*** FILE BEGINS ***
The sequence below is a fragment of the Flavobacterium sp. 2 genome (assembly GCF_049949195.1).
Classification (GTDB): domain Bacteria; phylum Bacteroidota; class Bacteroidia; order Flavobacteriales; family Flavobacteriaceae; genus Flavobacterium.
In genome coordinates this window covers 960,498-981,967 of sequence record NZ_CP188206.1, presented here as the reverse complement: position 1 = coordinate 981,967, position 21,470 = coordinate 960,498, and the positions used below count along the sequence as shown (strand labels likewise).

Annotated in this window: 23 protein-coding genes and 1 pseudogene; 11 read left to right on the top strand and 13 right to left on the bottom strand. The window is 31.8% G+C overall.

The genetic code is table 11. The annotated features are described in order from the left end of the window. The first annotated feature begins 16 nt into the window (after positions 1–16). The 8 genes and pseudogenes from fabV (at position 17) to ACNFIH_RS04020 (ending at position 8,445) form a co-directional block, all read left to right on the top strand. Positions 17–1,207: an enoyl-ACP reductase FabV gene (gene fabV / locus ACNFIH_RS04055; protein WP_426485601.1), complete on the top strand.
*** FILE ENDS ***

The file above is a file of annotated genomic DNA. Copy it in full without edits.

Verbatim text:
The sequence below is a fragment of the Flavobacterium sp. 2 genome (assembly GCF_049949195.1).
Classification (GTDB): domain Bacteria; phylum Bacteroidota; class Bacteroidia; order Flavobacteriales; family Flavobacteriaceae; genus Flavobacterium.
In genome coordinates this window covers 960,498-981,967 of sequence record NZ_CP188206.1, presented here as the reverse complement: position 1 = coordinate 981,967, position 21,470 = coordinate 960,498, and the positions used below count along the sequence as shown (strand labels likewise).

Annotated in this window: 23 protein-coding genes and 1 pseudogene; 11 read left to right on the top strand and 13 right to left on the bottom strand. The window is 31.8% G+C overall.

The genetic code is table 11. The annotated features are described in order from the left end of the window. The first annotated feature begins 16 nt into the window (after positions 1–16). The 8 genes and pseudogenes from fabV (at position 17) to ACNFIH_RS04020 (ending at position 8,445) form a co-directional block, all read left to right on the top strand. Positions 17–1,207: an enoyl-ACP reductase FabV gene (gene fabV / locus ACNFIH_RS04055; protein WP_426485601.1), complete on the top strand.